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could this be from the whole brain radiation?

Posts: 4
Joined: Sep 2010

My 58 year old mother was diagnosed in October with limited stage SCLC. She went through chemo and radiation. She then had prophylactic radiation to her brain. She had no tumors there though.

Her last session was in February, and within the last 4 weeks she has completely become a different person. She's hallucinating, moody, cannot walk steady, has severe memory loss, cannot function by herself anymore on a day to day basis. I took her to the ER on Friday, and they finally had her admitted. She had seen her radiation oncologist one week prior, and he didn't have any answers for us, kept saying something about white matter..

She's had 2 MRI's a CT scan, chest x-ray, and they all come back normal. I still keep hearing the doctors bring up the white matter. They were going to do a spinal tap, but they cancelled it. They said why put her through anything invasive? But they have not given us any insight as to what may be causing this. She is just gone. I feel like her quality of life has been ripped out from under her. None of the tests show any tumors. They keep saying they've never seen anything like this, and want us to put her in a locked facility. I'm hesitant to take that leap without finding out what the heck is causing this first? I'm a realist and believe that someday the cancer will come back, but this is so unexpected. I feel like they're just giving up on her and don't know what to do next. Could this be from the radiation?

I work at the hospital she is in, and don't have time to be there every second, so I haven't even really met with all the doctors that have seen her. I want my mother back, and to know she may be like this permanently breaks my heart. She doesn't even realize she is in the hospital, sometimes she says she's in church, other times she thinks she's in a restaurant.

Anybody have any input? Any tests I can bring up to the doctors, maybe demand they do them? I really do want them to do the lumbar puncture, and possibly an EEG? Any input would be appreciated, as I'm at the end of my rope. I'm 32, have a baby and a full time job and I just want to have my mother be able to see her grandaughter and know who she is..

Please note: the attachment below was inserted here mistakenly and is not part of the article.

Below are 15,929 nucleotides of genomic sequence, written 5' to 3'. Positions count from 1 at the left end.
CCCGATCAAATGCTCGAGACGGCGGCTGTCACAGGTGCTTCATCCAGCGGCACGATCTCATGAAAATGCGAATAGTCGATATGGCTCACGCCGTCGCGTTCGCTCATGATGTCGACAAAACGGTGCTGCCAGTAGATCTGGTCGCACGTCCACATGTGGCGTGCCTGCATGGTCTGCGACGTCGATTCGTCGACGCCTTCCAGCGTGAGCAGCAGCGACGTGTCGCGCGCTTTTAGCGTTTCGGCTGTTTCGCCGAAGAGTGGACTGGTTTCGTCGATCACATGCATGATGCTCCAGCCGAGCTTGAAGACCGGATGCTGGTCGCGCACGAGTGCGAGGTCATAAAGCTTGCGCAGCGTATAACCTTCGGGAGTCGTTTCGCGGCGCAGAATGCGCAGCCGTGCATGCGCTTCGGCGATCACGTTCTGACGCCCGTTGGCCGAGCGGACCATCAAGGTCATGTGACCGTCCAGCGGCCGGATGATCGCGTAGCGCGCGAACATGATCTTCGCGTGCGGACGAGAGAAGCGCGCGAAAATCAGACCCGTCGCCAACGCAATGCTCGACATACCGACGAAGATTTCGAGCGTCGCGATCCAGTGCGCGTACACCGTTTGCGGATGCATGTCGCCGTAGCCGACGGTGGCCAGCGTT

THanks so much,

bluerose's picture
Posts: 1112
Joined: Jul 2009

I just saw this posting now so hope you are still around to talk about this on behalf of your Mom who failed so fast especially mentally.

I know that rads and chemo too (some of it) can cross the blood brain barrier but what your Mother has experienced is pretty startling from all I have ever heard. There is alot doctors still don't know about how these harsh cancer treatments affect the entire body and now the research is being more geared to minimizing the area that is treated but of course each person is different, each cancer is different and each treatment is different.

If I were you I would try and get a meeting with the doctors as a group to discuss your Mother's care before anything abrupt is done with her. Sounds like something other than the treatments is at work here though but I am no doctor or nurse so just haven't heard this kind of severity in after effects but that doesn't say it's not possible. You need more input on her behalf. Start with the lead oncologist first and request that meeting. Someone has to have some idea what is going on and remember, you can get a second opinion in. Are you near any big well known cancer hospitals?

Let us know how it goes.

Blessings to you and yours,


gdpawel's picture
Posts: 525
Joined: May 2001